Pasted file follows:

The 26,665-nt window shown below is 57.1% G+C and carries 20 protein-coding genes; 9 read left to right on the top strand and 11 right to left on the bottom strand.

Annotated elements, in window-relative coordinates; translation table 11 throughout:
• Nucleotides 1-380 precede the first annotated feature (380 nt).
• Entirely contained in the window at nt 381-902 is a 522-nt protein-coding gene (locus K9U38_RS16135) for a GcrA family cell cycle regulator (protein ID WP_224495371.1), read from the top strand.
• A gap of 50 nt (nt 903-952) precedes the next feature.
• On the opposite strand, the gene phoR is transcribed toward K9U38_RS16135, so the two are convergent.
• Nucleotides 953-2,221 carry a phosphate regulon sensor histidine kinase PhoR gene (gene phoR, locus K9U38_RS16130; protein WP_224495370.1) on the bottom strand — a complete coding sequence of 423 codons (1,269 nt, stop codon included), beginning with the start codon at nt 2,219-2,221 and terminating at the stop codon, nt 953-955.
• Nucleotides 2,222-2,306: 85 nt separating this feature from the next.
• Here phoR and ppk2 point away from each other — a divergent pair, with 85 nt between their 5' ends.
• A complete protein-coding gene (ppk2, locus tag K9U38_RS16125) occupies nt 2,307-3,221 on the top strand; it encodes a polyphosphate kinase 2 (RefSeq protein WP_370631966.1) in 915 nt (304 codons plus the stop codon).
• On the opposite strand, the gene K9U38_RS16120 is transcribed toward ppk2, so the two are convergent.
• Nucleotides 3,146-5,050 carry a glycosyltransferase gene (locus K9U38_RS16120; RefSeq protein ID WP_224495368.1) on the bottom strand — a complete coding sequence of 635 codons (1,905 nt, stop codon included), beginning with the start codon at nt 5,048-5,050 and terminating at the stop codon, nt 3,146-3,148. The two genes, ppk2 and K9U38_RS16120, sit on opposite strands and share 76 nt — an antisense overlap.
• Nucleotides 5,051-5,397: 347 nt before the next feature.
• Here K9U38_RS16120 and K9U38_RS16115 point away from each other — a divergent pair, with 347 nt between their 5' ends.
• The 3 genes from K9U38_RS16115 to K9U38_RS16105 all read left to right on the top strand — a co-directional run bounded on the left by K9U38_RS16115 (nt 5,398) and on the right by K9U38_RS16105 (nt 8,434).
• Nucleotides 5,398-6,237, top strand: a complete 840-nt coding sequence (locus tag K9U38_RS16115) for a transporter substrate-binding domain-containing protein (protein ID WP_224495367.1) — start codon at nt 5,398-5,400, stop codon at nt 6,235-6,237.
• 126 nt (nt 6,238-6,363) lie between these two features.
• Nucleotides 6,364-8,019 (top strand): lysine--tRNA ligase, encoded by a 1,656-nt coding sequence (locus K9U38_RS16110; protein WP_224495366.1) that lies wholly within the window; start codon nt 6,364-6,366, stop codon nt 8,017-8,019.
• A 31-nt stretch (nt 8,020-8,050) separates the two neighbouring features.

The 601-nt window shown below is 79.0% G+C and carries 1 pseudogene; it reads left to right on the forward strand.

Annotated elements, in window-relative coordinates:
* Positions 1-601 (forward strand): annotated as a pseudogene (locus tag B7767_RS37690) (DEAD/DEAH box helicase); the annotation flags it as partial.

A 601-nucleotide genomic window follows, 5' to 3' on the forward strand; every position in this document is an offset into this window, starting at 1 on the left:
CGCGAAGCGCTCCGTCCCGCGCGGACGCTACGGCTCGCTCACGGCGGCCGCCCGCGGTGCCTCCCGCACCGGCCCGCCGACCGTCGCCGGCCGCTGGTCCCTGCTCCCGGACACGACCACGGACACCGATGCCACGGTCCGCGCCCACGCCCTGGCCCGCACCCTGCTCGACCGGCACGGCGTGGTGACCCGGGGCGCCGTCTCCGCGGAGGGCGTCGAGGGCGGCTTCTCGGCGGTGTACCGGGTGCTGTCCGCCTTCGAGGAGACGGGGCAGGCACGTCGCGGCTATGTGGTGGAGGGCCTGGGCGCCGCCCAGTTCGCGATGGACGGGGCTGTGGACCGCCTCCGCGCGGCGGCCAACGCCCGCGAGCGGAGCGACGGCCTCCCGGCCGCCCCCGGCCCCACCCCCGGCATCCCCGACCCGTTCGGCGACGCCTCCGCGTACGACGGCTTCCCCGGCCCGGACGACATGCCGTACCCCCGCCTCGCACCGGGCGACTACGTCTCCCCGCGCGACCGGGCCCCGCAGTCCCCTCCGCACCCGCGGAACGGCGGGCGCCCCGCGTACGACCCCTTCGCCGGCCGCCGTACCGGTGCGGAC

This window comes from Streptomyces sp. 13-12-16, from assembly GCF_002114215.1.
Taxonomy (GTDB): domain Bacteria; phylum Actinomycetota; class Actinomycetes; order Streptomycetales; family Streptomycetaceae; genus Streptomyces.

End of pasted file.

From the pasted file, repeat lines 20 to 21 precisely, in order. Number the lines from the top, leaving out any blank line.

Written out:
The 601-nt window shown below is 79.0% G+C and carries 1 pseudogene; it reads left to right on the forward strand.

Annotated elements, in window-relative coordinates: